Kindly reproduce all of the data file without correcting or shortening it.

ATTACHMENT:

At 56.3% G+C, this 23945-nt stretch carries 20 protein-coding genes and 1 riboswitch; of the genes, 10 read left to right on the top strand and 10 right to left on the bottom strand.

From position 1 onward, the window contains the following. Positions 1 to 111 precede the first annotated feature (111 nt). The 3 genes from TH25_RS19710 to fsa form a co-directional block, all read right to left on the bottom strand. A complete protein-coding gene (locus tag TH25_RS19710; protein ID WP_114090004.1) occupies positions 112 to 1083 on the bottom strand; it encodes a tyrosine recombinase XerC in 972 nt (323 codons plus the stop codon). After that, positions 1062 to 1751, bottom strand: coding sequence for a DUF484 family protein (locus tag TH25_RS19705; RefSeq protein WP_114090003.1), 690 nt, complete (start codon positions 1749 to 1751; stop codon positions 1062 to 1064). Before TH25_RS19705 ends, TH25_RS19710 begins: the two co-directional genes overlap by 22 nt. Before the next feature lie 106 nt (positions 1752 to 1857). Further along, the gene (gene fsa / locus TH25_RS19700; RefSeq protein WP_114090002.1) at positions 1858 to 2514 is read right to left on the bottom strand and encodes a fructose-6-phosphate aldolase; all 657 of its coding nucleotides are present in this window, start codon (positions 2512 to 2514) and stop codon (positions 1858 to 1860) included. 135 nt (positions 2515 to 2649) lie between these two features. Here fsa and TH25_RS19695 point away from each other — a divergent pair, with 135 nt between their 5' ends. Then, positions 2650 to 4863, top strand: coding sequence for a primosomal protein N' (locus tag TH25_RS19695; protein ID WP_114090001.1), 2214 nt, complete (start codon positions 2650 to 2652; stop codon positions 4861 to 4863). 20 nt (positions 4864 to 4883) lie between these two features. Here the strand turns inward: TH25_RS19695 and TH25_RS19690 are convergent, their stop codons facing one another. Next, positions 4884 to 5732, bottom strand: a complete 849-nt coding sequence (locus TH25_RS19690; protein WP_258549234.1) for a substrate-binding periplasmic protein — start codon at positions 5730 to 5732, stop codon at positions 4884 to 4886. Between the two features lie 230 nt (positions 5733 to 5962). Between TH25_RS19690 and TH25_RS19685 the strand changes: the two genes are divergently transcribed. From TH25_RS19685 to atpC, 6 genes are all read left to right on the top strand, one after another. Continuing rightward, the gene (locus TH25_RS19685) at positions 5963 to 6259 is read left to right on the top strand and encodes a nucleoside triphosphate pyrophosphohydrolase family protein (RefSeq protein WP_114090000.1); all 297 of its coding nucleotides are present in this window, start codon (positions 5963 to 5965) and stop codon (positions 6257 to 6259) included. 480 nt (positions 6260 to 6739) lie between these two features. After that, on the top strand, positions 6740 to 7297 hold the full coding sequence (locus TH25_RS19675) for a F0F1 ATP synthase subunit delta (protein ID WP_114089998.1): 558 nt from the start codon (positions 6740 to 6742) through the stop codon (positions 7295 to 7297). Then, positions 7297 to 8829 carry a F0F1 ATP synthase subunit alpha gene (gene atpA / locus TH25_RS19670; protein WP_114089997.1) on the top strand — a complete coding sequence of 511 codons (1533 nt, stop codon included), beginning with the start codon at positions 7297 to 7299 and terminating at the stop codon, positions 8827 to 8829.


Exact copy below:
At 56.3% G+C, this 23945-nt stretch carries 20 protein-coding genes and 1 riboswitch; of the genes, 10 read left to right on the top strand and 10 right to left on the bottom strand.

From position 1 onward, the window contains the following. Positions 1 to 111 precede the first annotated feature (111 nt). The 3 genes from TH25_RS19710 to fsa form a co-directional block, all read right to left on the bottom strand. A complete protein-coding gene (locus tag TH25_RS19710; protein ID WP_114090004.1) occupies positions 112 to 1083 on the bottom strand; it encodes a tyrosine recombinase XerC in 972 nt (323 codons plus the stop codon). After that, positions 1062 to 1751, bottom strand: coding sequence for a DUF484 family protein (locus tag TH25_RS19705; RefSeq protein WP_114090003.1), 690 nt, complete (start codon positions 1749 to 1751; stop codon positions 1062 to 1064). Before TH25_RS19705 ends, TH25_RS19710 begins: the two co-directional genes overlap by 22 nt. Before the next feature lie 106 nt (positions 1752 to 1857). Further along, the gene (gene fsa / locus TH25_RS19700; RefSeq protein WP_114090002.1) at positions 1858 to 2514 is read right to left on the bottom strand and encodes a fructose-6-phosphate aldolase; all 657 of its coding nucleotides are present in this window, start codon (positions 2512 to 2514) and stop codon (positions 1858 to 1860) included. 135 nt (positions 2515 to 2649) lie between these two features. Here fsa and TH25_RS19695 point away from each other — a divergent pair, with 135 nt between their 5' ends. Then, positions 2650 to 4863, top strand: coding sequence for a primosomal protein N' (locus tag TH25_RS19695; protein ID WP_114090001.1), 2214 nt, complete (start codon positions 2650 to 2652; stop codon positions 4861 to 4863). 20 nt (positions 4864 to 4883) lie between these two features. Here the strand turns inward: TH25_RS19695 and TH25_RS19690 are convergent, their stop codons facing one another. Next, positions 4884 to 5732, bottom strand: a complete 849-nt coding sequence (locus TH25_RS19690; protein WP_258549234.1) for a substrate-binding periplasmic protein — start codon at positions 5730 to 5732, stop codon at positions 4884 to 4886. Between the two features lie 230 nt (positions 5733 to 5962). Between TH25_RS19690 and TH25_RS19685 the strand changes: the two genes are divergently transcribed. From TH25_RS19685 to atpC, 6 genes are all read left to right on the top strand, one after another. Continuing rightward, the gene (locus TH25_RS19685) at positions 5963 to 6259 is read left to right on the top strand and encodes a nucleoside triphosphate pyrophosphohydrolase family protein (RefSeq protein WP_114090000.1); all 297 of its coding nucleotides are present in this window, start codon (positions 5963 to 5965) and stop codon (positions 6257 to 6259) included. 480 nt (positions 6260 to 6739) lie between these two features. After that, on the top strand, positions 6740 to 7297 hold the full coding sequence (locus TH25_RS19675) for a F0F1 ATP synthase subunit delta (protein ID WP_114089998.1): 558 nt from the start codon (positions 6740 to 6742) through the stop codon (positions 7295 to 7297). Then, positions 7297 to 8829 carry a F0F1 ATP synthase subunit alpha gene (gene atpA / locus TH25_RS19670; protein WP_114089997.1) on the top strand — a complete coding sequence of 511 codons (1533 nt, stop codon included), beginning with the start codon at positions 7297 to 7299 and terminating at the stop codon, positions 8827 to 8829.